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A new trend in ransomware circles is creating an economy that experts liken to the Silicon Valley venture capital scene.
Ondrej Krehel, CEO and founder of incident response vendor Lifars, said some of the biggest new ransomware gangs, including the now-infamous DarkSide group, have been launched on the back of investments from older, more established operations. These investors provide backing in the form of bitcoin or other cryptocurrency, then get a share of the payouts.
The most notable example of this, Krehel said, is DarkSide. The ransomware group made headlines earlier this year when it caused Colonial Pipeline Co. to suspend operations for several days, leading to a brief gas panic for much of the Eastern United States.
While the DarkSide gang seemingly came out of nowhere, it can, in fact, be traced back to another well-established operation. Krehel said DarkSide formed as an offshoot of ZLoader malware, which is a variant of the notorious Zeus banking Trojan. With some common members, DarkSide was able to get off the ground, thanks to bitcoin backing from ZLoader and, in turn, the ZLoader team enjoyed a share of the ransom payments DarkSide took in.
This sort of setup is becoming more popular within the close-knit circle of ransomware cybercriminals. Krehel explained that as various groups have sought to branch out with new operations, members have taken to a sort of venture capital (VC) structure where one crew will provide funds to help another get set up with the needed infrastructure and tools.
Much like VC investors, those backers take the risk of putting up money in exchange for a cut of the profits. When the new malware crew begins collecting ransom payouts, the backers will get first cut of the haul.
"It is all a risk at any point in time," Krehel said, "but the investors get a priority payment from proceeds."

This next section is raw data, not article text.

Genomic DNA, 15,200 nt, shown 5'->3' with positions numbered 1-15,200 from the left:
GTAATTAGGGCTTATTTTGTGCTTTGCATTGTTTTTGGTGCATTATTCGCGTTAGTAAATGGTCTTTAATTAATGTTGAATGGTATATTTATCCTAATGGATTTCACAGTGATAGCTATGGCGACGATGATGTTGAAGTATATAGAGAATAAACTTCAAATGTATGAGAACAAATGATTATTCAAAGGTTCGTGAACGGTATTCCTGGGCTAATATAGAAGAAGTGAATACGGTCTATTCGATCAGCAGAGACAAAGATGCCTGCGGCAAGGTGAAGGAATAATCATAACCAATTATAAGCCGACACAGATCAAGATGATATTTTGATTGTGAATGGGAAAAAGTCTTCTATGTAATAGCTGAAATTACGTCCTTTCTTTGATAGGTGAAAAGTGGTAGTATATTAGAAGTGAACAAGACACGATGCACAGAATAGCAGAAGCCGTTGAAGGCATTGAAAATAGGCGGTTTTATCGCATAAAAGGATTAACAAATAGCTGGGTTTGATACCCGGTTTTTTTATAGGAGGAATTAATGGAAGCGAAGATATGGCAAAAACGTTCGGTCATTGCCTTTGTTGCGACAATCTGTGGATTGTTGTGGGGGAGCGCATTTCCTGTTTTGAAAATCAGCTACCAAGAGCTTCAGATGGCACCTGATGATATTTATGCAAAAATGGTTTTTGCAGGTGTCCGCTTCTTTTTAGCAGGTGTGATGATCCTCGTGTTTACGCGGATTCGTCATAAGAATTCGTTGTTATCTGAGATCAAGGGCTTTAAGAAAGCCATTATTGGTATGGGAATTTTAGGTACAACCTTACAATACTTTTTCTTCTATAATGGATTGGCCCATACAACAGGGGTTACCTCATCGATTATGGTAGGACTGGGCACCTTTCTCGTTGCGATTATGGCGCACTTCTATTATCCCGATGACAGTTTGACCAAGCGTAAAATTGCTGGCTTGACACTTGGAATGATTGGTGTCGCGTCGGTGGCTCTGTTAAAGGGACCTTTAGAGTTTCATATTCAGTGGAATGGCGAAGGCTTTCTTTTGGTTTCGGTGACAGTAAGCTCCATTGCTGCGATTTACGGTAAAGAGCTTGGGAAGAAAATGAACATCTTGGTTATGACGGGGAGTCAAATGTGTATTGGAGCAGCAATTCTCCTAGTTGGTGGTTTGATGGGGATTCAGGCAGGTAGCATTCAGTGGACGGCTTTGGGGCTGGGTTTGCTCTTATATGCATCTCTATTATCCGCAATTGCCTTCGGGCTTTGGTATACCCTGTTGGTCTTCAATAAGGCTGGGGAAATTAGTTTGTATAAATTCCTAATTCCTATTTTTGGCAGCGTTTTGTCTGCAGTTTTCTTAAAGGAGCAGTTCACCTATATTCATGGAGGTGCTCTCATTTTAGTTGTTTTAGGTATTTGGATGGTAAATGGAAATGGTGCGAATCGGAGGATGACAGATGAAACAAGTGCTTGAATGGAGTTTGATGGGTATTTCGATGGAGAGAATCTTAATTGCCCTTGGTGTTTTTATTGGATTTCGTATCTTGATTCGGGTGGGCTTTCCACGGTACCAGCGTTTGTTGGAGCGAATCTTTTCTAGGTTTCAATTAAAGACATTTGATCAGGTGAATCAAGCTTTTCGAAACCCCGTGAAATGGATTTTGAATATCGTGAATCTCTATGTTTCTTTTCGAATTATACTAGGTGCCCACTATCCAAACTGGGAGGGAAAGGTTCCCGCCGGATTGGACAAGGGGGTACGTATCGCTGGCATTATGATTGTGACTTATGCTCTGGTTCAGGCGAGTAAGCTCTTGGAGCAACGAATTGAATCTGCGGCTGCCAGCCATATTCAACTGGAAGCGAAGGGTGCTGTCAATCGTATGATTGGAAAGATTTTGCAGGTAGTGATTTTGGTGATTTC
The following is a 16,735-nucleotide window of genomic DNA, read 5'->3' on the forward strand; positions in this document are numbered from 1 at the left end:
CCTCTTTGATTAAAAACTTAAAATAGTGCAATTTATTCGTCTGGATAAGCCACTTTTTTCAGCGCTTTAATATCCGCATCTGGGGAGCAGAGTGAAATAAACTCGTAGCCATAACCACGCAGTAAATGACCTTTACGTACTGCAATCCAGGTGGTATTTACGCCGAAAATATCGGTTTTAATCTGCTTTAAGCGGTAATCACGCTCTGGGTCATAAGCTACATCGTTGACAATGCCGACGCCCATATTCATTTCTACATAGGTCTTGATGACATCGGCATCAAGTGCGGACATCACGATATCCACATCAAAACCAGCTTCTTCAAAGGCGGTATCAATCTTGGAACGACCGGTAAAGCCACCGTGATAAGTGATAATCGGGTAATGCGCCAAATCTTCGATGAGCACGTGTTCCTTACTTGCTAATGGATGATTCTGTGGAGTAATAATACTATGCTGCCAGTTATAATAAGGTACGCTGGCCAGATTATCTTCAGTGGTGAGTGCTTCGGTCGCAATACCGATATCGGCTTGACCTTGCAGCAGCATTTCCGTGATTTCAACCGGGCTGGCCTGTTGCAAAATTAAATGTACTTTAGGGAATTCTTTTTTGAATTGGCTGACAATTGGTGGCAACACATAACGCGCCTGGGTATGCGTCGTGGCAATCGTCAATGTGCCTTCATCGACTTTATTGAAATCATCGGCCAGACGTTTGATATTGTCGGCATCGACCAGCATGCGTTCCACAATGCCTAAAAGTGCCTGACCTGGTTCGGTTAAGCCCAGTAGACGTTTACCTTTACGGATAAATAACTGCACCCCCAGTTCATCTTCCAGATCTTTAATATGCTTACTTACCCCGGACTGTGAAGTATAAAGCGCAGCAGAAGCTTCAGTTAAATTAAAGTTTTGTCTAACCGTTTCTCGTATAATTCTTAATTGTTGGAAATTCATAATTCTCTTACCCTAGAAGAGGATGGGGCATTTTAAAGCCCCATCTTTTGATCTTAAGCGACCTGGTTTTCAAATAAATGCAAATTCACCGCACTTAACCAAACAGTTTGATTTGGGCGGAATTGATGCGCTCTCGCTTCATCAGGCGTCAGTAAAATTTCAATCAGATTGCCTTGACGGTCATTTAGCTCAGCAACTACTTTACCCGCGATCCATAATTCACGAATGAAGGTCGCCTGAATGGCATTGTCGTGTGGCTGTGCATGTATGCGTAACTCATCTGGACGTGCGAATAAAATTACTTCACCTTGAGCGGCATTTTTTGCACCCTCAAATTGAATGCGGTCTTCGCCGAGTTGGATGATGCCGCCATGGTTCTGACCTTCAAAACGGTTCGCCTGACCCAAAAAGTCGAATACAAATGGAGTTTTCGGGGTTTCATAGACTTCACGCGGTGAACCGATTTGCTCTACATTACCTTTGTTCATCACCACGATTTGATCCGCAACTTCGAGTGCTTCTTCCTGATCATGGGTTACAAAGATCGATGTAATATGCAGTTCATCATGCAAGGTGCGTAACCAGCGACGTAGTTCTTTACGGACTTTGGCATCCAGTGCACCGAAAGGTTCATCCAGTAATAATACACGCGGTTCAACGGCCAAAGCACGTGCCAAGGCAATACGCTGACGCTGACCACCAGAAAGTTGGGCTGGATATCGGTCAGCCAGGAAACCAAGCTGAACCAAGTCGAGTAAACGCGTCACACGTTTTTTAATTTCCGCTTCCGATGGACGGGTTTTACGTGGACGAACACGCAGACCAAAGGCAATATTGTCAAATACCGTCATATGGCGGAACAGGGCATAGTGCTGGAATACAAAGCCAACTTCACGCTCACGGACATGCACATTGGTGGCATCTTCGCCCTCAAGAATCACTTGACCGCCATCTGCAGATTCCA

The dark web VC economy
In the case of DarkSide, Lifars estimated that the ZLoader crew is poised to collect a fixed percentage of the ransomware payments over the entire lifespan of the operation -- likely around two to three years.
Much like Silicon Valley, where getting funds can require having a reputation with the right connections, not just any aspiring cybercriminal can enjoy these ransomware investments. Getting into the conversation where the funds are handed out requires threat actors to prove they have already established themselves as capable operators. In many cases, a person will need to be able to move a small amount of money in or out of a bitcoin wallet connected to a major ransomware operation, showing they were involved in that crew.
"What we have seen is most if these conversations happen in private on Telegram," Krehel said. "You usually need to prove yourself and pay from a wallet affiliated with ransomware, and it is not easy to have a wallet like that to prove your identity."
Even with this highly selective process, there is enough new blood coming into the fold that the ranks of malware operations are growing exponentially as new offshoots are able to hit the ground running, thanks to their backers; those successful crews, in turn, spawn even more offshoots in what Krehel described as a "Chernobyl explosion" in high-cost ransomware attacks.
From script kiddies to kingpins
Part of the problem, Krehel said, is the ransomware market is maturing. A class of criminals who began operations as teenagers or "script kiddies" indiscriminately seeking payouts in the range of a few thousand dollars have grown into full-fledged criminal operations where hand-picked targets are infiltrated and pumped for six- and seven-figure ransoms. Krehel likened the metamorphosis to that of the drug cartels in the late 20th century.
"These people have apartments in Moscow just to store cash," he noted.
With more money comes more sophistication. The highly technical, experienced ransomware operators are able to create multiple new malware families and ransomware groups. And, as many threat researchers have noted, the operators can shop on dark web marketplaces for access to specific organizations through compromised credentials, unpatched vulnerabilities or other weak points.
As a result, security providers and law enforcement agencies find themselves dealing with far higher numbers of possible suspects and leads as they try to trace the attacks back to a single source.
"It is getting more complex, and the system is going to flourish by more mature individuals being leaders," Krehel said. "It is almost like the iPhone being released every year. What version do you have, [and] what are you chasing?"
All of this, Krehel said, has put the industry at an inflection point. Ransomware is poised to explode, and unless we want to find ourselves with another narco cartel situation, swift and decisive action must be taken to crack down on these ransomware operations.